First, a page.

Cybersecurity Defense Requires New Collaboration

May 4, 2023 | Cybersecurity, Technology

With cyberattacks increasing, chief information officers (CIOs), chief information security officers (CISOs), and chief security officers (CSOs) are working hand-in-hand to defeat these hackers.

As reported by Wall Street Journal on April 26th, 2023 by James Rundle.

Cyber Chiefs Forge Partnerships with Physical Security Units as Combined Threats Grow.

Cyberattacks are blurring the lines between physical and digital risks, forcing cybersecurity and physical security chiefs to work closely together to combat threats, executives say.

Cyber-physical threats, where an attack on computer systems might cause damage to property or people, or vice versa, have long been a concern for companies in the defense-industrial base, power utilities, and other critical-infrastructure sectors.

Now security chiefs across industries are becoming increasingly concerned that even a minor technology disruption after a hack could have real-world risks.

At Schneider Electric SE, CIO Elizabeth Hackenson said she now works closely with the company’s chief information security officer and chief security officer, who is responsible for safeguarding facilities against intrusions and damage. The three are peers in the company’s hierarchy, she said, regularly sharing threat intelligence and planning for scenarios where a converged incident might occur.

Ms. Hackenson said concerns at Schneider, which specializes in energy management and automation technologies for residential and commercial properties, center on what they could be missing. A physical attack on one of the company’s plants or distribution centers, for instance, could distract attention from a cyberattack if the cyber, IT and security divisions aren’t sharing information, technology, and resources to analyze information.

“The threat actors are always ahead, and they sometimes use newer technologies better than we do, so I feel this new cyber-physical threat is something that we absolutely have to pay more attention to,” she said.

Hacks have had material consequences in the past. A cyberattack against Ukrainian power stations caused blackouts across Kyiv in late 2016, and similar strikes were attempted during the opening phases of Russia’s invasion in 2022. Recently, leaks of U.S. intelligence material suggested that pro-Russia hackers infiltrated systems within Canadian energy infrastructure operators, giving them the ability to shut down machinery or even cause explosions.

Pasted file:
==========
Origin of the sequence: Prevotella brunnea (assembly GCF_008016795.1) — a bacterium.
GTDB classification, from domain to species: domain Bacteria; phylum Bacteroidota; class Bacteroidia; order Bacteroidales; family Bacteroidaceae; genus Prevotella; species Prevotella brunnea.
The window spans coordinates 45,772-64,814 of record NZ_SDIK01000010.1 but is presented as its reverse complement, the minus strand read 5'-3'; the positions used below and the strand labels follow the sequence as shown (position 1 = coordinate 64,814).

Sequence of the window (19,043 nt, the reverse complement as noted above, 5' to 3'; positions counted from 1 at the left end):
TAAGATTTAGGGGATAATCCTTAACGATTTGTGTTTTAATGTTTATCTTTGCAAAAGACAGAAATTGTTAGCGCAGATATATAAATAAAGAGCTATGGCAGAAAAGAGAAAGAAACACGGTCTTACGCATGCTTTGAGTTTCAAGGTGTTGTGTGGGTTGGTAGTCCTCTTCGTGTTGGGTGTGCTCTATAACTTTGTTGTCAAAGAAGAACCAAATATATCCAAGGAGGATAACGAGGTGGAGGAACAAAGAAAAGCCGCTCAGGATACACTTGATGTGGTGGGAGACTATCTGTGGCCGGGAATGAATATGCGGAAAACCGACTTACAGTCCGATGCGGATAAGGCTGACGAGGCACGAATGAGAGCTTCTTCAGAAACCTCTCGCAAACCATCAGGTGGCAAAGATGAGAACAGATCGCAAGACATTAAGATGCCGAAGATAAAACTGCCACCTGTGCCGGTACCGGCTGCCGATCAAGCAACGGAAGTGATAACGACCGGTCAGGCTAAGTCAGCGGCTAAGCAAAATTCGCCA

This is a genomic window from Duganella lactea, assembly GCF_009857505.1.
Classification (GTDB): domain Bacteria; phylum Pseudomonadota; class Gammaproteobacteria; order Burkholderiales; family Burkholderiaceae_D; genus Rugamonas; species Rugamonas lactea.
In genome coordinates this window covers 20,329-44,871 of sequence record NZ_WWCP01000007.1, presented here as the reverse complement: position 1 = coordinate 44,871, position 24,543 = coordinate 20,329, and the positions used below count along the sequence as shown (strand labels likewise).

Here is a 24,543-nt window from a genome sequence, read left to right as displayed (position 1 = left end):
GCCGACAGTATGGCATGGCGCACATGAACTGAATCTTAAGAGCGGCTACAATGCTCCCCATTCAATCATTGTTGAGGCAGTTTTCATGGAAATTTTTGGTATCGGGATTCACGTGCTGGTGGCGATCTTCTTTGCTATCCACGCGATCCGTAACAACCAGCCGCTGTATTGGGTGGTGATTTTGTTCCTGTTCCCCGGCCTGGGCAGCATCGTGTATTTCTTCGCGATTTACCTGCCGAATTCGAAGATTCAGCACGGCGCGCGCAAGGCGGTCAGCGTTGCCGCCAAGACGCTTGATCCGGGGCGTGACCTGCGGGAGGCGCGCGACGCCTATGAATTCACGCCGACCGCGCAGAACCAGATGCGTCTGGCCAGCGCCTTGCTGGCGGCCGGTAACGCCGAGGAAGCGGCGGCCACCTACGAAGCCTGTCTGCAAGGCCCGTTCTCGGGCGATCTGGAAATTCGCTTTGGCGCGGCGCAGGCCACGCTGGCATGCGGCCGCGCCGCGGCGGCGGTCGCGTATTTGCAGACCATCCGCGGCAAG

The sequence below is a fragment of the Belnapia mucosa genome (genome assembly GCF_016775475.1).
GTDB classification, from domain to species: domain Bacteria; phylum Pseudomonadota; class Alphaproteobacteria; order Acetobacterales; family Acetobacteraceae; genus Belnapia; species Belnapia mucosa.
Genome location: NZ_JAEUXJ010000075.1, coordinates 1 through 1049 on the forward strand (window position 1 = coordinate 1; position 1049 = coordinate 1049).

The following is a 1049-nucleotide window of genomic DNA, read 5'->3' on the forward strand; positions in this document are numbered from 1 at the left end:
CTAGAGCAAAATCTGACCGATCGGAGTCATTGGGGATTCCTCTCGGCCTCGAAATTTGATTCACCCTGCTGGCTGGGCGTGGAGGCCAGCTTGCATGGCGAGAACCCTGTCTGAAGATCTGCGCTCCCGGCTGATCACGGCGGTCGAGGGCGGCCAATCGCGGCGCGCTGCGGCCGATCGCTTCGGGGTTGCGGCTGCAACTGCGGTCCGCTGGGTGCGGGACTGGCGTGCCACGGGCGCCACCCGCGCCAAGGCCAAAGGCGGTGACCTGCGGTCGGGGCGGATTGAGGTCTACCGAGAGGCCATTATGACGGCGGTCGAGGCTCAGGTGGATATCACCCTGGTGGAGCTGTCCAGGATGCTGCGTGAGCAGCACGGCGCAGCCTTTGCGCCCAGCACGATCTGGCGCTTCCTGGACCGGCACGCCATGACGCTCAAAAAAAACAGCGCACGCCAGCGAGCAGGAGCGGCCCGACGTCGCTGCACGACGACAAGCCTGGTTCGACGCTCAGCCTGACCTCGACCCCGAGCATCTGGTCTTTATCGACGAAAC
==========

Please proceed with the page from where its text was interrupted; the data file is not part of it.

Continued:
Although cyber-physical tactics have traditionally been considered a tool of nation states, the critical importance of technology to companies across sectors means that even low-level criminal cyberattacks can have pronounced impacts on day-to-day operations.

“If you take a ransomware attack in something like a hospital, and that shuts the hospital down, that caused a physical action from a cyber event,” said Marshall Heilman, chief technology officer at Alphabet Inc.’s Mandiant threat-intelligence unit.

Sometimes the actions of a hacked company trigger physical aftermath. When Colonial Pipeline Co. was hit with ransomware in May 2021, the company decided to shut down tech systems to prevent the malware’s spread. In turn, Colonial temporarily stopped transporting fuel, shutting down the largest fuel artery on the U.S. East Coast for six days.

Getting cybersecurity and corporate security on the same page isn’t always an easy task. While both functions deal with security in a broad sense, the disciplines involved are different, said Dave Komendat, who was the CSO for aerospace giant Boeing Co. until retiring from the company in October.

Cybersecurity tends to be a technical function, focused on network defense, while corporate security has been traditionally concerned with personnel and the protection of physical assets, which requires both sides to learn about the other’s jobs, Mr. Komendat said. He is now an independent consultant.

“The hard part about this is the reluctance from CSOs to dip their toe in the cyber pool. For many of them, it’s still a foreign language, it’s scary to them and so the easy thing to do is just push it away,” Mr. Komendat said.

Cybersecurity chiefs, too, are finding that industry advances are also forcing them to learn more about protecting physical infrastructure. Auto makers, for example, now oversee networks of electric-vehicle charging stations.

At Boeing, Mr. Komendat oversaw the physical security of the company’s facilities worldwide and roughly 2,000 security employees, and his responsibilities extended to networks for classified programs. While the company didn’t have a converged security model where cyber and physical were under one roof, he said an “intentional” model of shared resources and intelligence was critical.

“Our commitment to each other was ‘no surprises.’ If there was something happening in my world, in the physical security world, then there’s the potential that it’s going to have an impact on the cyber side,” he said.

Determining which threats have the potential to become cyber-physical in nature can be challenging, said Ms. Hackenson of Schneider Electric.

Companies generate reams of information from their networks and physical security systems in text, video, photographs, and other forms of data. Finding patterns across that data that could indicate a coordinated cyber-physical attack that would be difficult for humans, she said.

Artificial intelligence will likely be required to effectively analyze threats fast enough to respond, given how quickly ransomware strikes and other cyberattacks can shut down systems, she said.

“If we can marry that with real-time data on the physical event side. I think that becomes powerful,” she said.

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